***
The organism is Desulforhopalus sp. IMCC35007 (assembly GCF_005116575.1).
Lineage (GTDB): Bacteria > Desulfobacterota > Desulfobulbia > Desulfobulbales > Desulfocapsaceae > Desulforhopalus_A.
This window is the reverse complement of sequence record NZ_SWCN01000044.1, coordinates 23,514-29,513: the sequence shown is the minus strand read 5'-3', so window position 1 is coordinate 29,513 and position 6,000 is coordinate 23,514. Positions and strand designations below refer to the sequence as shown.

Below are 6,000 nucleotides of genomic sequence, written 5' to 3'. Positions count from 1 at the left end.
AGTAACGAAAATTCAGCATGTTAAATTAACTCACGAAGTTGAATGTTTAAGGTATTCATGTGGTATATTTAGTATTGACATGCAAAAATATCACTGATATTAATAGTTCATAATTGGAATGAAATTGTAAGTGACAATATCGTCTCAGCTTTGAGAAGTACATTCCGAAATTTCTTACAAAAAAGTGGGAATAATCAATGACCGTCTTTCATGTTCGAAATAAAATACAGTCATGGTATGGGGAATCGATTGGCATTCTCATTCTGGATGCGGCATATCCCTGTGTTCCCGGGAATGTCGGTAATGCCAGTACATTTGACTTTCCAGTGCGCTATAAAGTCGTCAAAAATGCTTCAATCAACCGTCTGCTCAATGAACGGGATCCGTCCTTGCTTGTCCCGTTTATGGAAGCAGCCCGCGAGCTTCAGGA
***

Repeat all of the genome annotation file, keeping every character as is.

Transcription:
The organism is Desulforhopalus sp. IMCC35007 (assembly GCF_005116575.1).
Lineage (GTDB): Bacteria > Desulfobacterota > Desulfobulbia > Desulfobulbales > Desulfocapsaceae > Desulforhopalus_A.
This window is the reverse complement of sequence record NZ_SWCN01000044.1, coordinates 23,514-29,513: the sequence shown is the minus strand read 5'-3', so window position 1 is coordinate 29,513 and position 6,000 is coordinate 23,514. Positions and strand designations below refer to the sequence as shown.

Below are 6,000 nucleotides of genomic sequence, written 5' to 3'. Positions count from 1 at the left end.
AGTAACGAAAATTCAGCATGTTAAATTAACTCACGAAGTTGAATGTTTAAGGTATTCATGTGGTATATTTAGTATTGACATGCAAAAATATCACTGATATTAATAGTTCATAATTGGAATGAAATTGTAAGTGACAATATCGTCTCAGCTTTGAGAAGTACATTCCGAAATTTCTTACAAAAAAGTGGGAATAATCAATGACCGTCTTTCATGTTCGAAATAAAATACAGTCATGGTATGGGGAATCGATTGGCATTCTCATTCTGGATGCGGCATATCCCTGTGTTCCCGGGAATGTCGGTAATGCCAGTACATTTGACTTTCCAGTGCGCTATAAAGTCGTCAAAAATGCTTCAATCAACCGTCTGCTCAATGAACGGGATCCGTCCTTGCTTGTCCCGTTTATGGAAGCAGCCCGCGAGCTTCAGGA